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Black Sabbath - The Eternal Idol (1987)

While history would have you believe that every Sabbath album that doesn't feature Messrs Dio or Osbourne is a disaster, that isn't entirely true. Sure, albums such as Born Again and Seventh Star are by no means what you could class as "good " albums but they are not quite the musical antichrists that many would have you believe.

And the pick of the litter is probably the debut album from the Tony Martin era line-up, The Eternal Idol.

The problem with this, and almost all of the other wilderness year albums, is that it just feels wrong. There are flashes of Iommi brilliance in amongst the over-produced, over embellished tracks but they are few and far between as he allowed modern production techniques and instrumentation (waaaaay too much keyboard) to interfere with what Sabbath have always done best: big, bass-heavy, riff-laden rock songs. As a result the record has dated very badly indeed.

Fundamentally you will only really reach for this record as a curiosity and it's unlikely to be anyone's favourite Sabbath moment. However, it's not as bad as you remember and if you can somehow forget that the Sabbath name is attached then this is actually a fairly decent late-80s heavy rock record. And tracks such as 'Lost Forever' and the pleasant instrumental 'Scarlet Pimpernel' hint at some of the band's glory days, while there's a really good song waiting to get out of 'Hard Life to Love'.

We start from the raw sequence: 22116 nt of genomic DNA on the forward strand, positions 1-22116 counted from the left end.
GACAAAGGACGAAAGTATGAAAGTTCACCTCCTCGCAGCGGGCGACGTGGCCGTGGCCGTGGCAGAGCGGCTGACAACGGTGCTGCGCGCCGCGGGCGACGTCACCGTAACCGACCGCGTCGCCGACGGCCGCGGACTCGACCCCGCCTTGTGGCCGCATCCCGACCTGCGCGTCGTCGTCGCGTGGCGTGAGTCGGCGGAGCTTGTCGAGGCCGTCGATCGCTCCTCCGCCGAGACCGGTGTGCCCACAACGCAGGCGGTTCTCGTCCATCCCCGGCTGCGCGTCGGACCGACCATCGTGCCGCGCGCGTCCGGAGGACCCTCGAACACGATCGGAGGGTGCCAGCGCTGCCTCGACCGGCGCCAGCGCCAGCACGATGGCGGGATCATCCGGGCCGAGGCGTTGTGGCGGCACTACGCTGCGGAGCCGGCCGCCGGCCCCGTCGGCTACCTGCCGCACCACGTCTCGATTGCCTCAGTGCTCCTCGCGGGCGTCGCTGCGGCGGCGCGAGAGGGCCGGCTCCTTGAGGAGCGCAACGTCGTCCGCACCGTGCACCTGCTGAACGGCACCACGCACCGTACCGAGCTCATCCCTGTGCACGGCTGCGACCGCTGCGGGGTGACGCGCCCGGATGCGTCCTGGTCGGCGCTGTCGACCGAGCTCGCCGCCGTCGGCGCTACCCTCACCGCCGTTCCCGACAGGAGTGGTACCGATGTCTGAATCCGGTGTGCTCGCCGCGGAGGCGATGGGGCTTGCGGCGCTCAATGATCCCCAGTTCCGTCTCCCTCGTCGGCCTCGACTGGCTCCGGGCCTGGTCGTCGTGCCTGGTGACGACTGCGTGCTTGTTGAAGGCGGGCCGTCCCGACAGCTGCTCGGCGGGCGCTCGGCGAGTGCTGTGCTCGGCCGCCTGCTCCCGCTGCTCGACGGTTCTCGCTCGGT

For the true Sabbath collector, you should make sure to have a look at the 2010 reissue which featured the long-lost Ray Gillen studio sessions on a bonus disc. These recordings probably sound a little more authentically "Sabbath" than the finished product - looser, less produced and more Iommi. The alternate version of the title-track in particular works really well.

The Shining / Ancient Warrior / Hard Life To Love / Glory Ride / Born To Lose / Nightmare / Scarlet Pimpernel / Lost Forever / Eternal Idol

  • Keyboard player Geoff Nicholls played on ten Sabbath studio albums and played with the band for 24 years
  • Badlands frontman Ray Gillen may not have sung on the original album after leaving the band suddenly but he can be heard on there - his is the sinister laugh on the song Nightmare.


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